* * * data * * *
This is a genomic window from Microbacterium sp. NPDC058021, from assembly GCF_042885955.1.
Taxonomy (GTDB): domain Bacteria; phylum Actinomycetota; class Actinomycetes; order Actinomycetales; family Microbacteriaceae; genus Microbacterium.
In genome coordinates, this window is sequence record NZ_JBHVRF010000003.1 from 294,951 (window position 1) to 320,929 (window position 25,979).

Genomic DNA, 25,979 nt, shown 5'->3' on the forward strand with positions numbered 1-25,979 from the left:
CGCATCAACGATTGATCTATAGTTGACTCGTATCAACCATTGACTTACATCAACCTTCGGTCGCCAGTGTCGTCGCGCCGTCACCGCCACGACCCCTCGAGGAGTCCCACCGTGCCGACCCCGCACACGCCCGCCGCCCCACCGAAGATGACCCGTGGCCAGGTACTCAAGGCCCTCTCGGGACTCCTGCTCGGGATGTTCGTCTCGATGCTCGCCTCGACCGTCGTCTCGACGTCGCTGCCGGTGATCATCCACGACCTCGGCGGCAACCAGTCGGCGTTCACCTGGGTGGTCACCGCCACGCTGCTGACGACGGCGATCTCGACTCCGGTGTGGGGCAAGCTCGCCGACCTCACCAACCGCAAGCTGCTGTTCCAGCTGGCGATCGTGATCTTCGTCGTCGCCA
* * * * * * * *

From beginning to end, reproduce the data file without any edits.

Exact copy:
This is a genomic window from Microbacterium sp. NPDC058021, from assembly GCF_042885955.1.
Taxonomy (GTDB): domain Bacteria; phylum Actinomycetota; class Actinomycetes; order Actinomycetales; family Microbacteriaceae; genus Microbacterium.
In genome coordinates, this window is sequence record NZ_JBHVRF010000003.1 from 294,951 (window position 1) to 320,929 (window position 25,979).

Genomic DNA, 25,979 nt, shown 5'->3' on the forward strand with positions numbered 1-25,979 from the left:
CGCATCAACGATTGATCTATAGTTGACTCGTATCAACCATTGACTTACATCAACCTTCGGTCGCCAGTGTCGTCGCGCCGTCACCGCCACGACCCCTCGAGGAGTCCCACCGTGCCGACCCCGCACACGCCCGCCGCCCCACCGAAGATGACCCGTGGCCAGGTACTCAAGGCCCTCTCGGGACTCCTGCTCGGGATGTTCGTCTCGATGCTCGCCTCGACCGTCGTCTCGACGTCGCTGCCGGTGATCATCCACGACCTCGGCGGCAACCAGTCGGCGTTCACCTGGGTGGTCACCGCCACGCTGCTGACGACGGCGATCTCGACTCCGGTGTGGGGCAAGCTCGCCGACCTCACCAACCGCAAGCTGCTGTTCCAGCTGGCGATCGTGATCTTCGTCGTCGCCA